A few months ago I was lying on the floor playing trains with my three-year old son Josiah and 18-month old Micah when someone knocked at the door. Combined with the sweltering South Carolina heat and being 37 weeks pregnant with our third son, I was feeling pretty drained physically and emotionally. If I had known it was not my brother-in-law but instead a college girl selling children’s books, I might have opted to pretend we weren’t home. However, since Josiah had already run to the door, I felt like I needed to at least say hello.
She introduced herself and as we started talking, she mentioned she could really use a place to sit and cool down. I first thought of the toys strewn all over the living room, but then I imagined myself in her place and said, “Sure. Come on in.”
The boys played while Kara [not her real name] told me her story, and an hour later as she left, she agreed to come back for ice cream that night while she waited for her ride. That night we prayed for her as a family, that she would know God’s love through us. She stopped by a few days later the last night of her internship and smiled as we scooped her bowl of ice cream. “I feel like you know me,” she said.
In a season of young children, I often feel limited in my ability to reach out to others. God has challenged me that hospitality is one of the simplest ways we can make a difference–without even leaving our homes. It is one avenue God has given us to fulfill the two greatest commandments Jesus gave: love God and love others.
“My home is nothing special,” I’ve thought before. “I’m not a great decorator and certainly not a gourmet cook.” However, as God regularly reminds me, hospitality is not a performance. It’s not a box to check to feel good about ourselves or make God love us more. Inviting others into our ordinary lives is one of the most extraordinary opportunities God has provided us to fulfill the Great Commission of discipleship both in our children’s lives and in the lives of those we invite.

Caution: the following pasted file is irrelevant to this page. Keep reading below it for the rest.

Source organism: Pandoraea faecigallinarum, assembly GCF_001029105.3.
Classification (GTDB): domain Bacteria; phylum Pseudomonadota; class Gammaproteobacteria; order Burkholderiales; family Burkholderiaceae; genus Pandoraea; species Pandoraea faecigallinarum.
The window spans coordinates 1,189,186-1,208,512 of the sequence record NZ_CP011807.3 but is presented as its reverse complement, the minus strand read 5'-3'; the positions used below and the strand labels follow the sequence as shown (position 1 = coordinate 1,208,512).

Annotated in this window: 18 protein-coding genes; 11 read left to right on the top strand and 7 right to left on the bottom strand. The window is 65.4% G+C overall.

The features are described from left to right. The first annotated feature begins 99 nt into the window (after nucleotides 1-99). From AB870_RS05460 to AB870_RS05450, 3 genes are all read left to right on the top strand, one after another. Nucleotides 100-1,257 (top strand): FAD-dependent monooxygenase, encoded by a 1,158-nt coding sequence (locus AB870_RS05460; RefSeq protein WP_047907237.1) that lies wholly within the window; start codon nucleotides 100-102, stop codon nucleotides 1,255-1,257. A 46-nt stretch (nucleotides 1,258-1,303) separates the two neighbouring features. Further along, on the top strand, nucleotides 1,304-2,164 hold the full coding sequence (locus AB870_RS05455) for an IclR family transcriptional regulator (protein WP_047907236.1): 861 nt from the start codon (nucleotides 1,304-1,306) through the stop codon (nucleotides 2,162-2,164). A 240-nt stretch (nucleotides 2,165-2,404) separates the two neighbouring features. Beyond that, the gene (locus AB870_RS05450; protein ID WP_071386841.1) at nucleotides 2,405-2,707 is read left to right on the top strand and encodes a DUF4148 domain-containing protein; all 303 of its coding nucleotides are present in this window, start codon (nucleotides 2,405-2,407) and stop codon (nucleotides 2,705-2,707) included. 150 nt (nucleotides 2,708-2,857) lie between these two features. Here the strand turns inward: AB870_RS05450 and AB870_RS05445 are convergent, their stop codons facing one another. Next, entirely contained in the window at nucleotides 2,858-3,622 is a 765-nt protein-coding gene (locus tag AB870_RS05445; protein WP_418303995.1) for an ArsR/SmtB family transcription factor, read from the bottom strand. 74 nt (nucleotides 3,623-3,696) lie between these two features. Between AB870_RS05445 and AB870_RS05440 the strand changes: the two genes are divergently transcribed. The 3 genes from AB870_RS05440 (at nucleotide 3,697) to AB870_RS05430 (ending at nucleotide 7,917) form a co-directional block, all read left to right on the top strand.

We all desire to teach our children to love God and love others, so how does hospitality help us in that pursuit? When we invite others into our homes, we have the opportunity to illustrate these truths to our children:
1. Opening our home is an opportunity to love people, not to impress them.
One of the primary reasons we might not invite others into our homes is that we feel unprepared, either because our homes don’t meet our standard of “clean” or because we don’t feel like we can provide “good enough” food. Hospitality requires vulnerability. It says, “This is my real life. These are my kids in their habitat. This is our standard of living. This is my cooking and my decorating.” In essence: “This is the imperfect me.” It can be scary to invite people to see us in our most personal arena, especially when we have young children and our shortcomings feel even more exposed. However, when we choose to invite people into our homes anyway, we demonstrate to our children that loving people is the goal, not impressing them.
Does that mean that we don’t make any effort to give our guests our best? No. We tidy up our home to show love so that our friends do not trip over toys and can feel at rest. We do what we can to provide good (although usually simple) meals to show that we value our friends. But we give our best to show love, not to impress. And when we open the door even when we have had no time to pick up, our goal must still be to love, not to spend the whole time apologizing for our imperfections. (As a tip, we try to only bring out a limited number of toys in the living room so that even if it is a mess when someone knocks, at least it is a manageable mess. 🙂 )
Remember—our goal in hospitality is to love others well, including our children. When I notice myself becoming impatient with my children because the house or food is not ready for guests to arrive, it’s often a signal that I am seeking to impress my guests. Steamrolling over my children’s needs in an effort to clean up and cook for guests signals to them that presentation matters more than people, an attitude the Pharisees regularly expressed and that Jesus condemned.